Tony Zahra, one of the most influential voices in the business community and president of the Malta Hotels and Restaurants Association, was another figure who threw his weight behind the Labour Party’s electoral machine. When singing the Labour Party’s praises during the campaign, Zahra naturally never mentioned that one of his key business partners would then go on to become the minister of finance in Muscat’s Cabinet – none other than Edward Scicluna.

These high-profile endorsements helped cement the feeling that Labour’s ascent to government was practically inevitable. A closer look at its electoral campaign motifs quickly exposes this constant drive to attract voters who were aware of the Labour Party’s criminal history in government and were therefore distinctly uncomfortable with publicly pledging their allegiance to it.

They were so desperate to attract this crowd of voters that they kept trundling out the same handful of ‘switchers’ whose job was to convince the public that it was now acceptable to vote for the Labour Party, in spite of the evident shortcomings which it was trying to tuck away.

Ironically, one of the Labour Party’s rallying cries during the general elections of 2013 was to call for a transparent, meritocratic government while it was already striking deals and fixing things up for its own incoming clique. This slimy, hypocritical approach slid right into the broad ‘moviment’ style politics. People were essentially free to project their ideas onto this ‘new’ movement while simultaneously finding an outlet for their genuine frustration with the overhyped train of scandals which were ongoing at the time.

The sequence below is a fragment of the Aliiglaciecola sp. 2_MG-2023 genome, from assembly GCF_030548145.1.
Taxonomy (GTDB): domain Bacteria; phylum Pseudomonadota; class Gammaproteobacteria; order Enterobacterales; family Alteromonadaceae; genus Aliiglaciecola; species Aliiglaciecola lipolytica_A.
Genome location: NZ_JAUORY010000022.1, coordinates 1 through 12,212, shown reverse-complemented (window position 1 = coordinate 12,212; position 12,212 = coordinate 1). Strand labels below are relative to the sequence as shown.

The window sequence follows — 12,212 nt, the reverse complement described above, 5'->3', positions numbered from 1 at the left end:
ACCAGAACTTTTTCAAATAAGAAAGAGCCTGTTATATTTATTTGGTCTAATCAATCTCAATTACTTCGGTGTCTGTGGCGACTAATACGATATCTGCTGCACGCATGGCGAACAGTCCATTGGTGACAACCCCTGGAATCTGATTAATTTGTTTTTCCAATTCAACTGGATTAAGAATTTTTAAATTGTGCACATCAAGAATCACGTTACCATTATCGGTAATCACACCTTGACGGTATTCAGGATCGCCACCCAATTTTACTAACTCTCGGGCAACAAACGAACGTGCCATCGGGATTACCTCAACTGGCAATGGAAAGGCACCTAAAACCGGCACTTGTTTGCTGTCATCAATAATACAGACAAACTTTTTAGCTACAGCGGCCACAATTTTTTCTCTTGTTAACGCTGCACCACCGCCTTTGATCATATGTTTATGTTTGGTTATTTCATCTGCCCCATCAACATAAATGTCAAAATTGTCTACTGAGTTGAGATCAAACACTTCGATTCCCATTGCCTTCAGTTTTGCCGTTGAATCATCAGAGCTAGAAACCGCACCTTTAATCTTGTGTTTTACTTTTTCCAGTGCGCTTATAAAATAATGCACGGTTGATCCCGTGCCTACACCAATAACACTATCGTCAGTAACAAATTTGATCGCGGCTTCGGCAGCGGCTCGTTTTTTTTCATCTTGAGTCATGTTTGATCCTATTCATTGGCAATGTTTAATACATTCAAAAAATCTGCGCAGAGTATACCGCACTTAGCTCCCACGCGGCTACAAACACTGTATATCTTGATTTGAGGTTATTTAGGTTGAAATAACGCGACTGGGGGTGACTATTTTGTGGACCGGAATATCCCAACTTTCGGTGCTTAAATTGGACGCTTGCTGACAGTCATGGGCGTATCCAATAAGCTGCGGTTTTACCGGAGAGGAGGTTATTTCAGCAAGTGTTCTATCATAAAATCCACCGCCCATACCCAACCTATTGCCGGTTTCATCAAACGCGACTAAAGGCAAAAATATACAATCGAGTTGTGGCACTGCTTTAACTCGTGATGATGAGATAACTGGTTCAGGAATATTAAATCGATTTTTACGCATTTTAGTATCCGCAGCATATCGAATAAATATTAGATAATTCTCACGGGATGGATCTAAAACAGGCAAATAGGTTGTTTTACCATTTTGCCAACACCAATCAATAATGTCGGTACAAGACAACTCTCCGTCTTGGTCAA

Besides turning their energy proposals into a battleground where nobody really knew whether what anyone else was saying is actually true, the Labour Party threw its entire might behind the Enemalta oil scandal, which later turned out to involve one of their key financial controllers, Joe Cordina.

Although the strategy was evidently successful, in truth, this strategy betrayed two things about Muscat – his lack of real understanding of what politics is about and his apparent fear of going toe-to-toe with Gonzi, a man with far more political nous and presence than he ever managed to muster.

In a nutshell, Muscat’s style of politics was one which, besides depending overt clientelism and relentless targeting of all dissidence, also depended a lot on tribalism. As Daphne herself pointed out, Muscat’s rhetoric encouraged people to forget their ideological grounding and vote for his party, a key feature of a style of politics which views political groupings as tribes to be joined or left behind rather than parties which are grounded in ideology.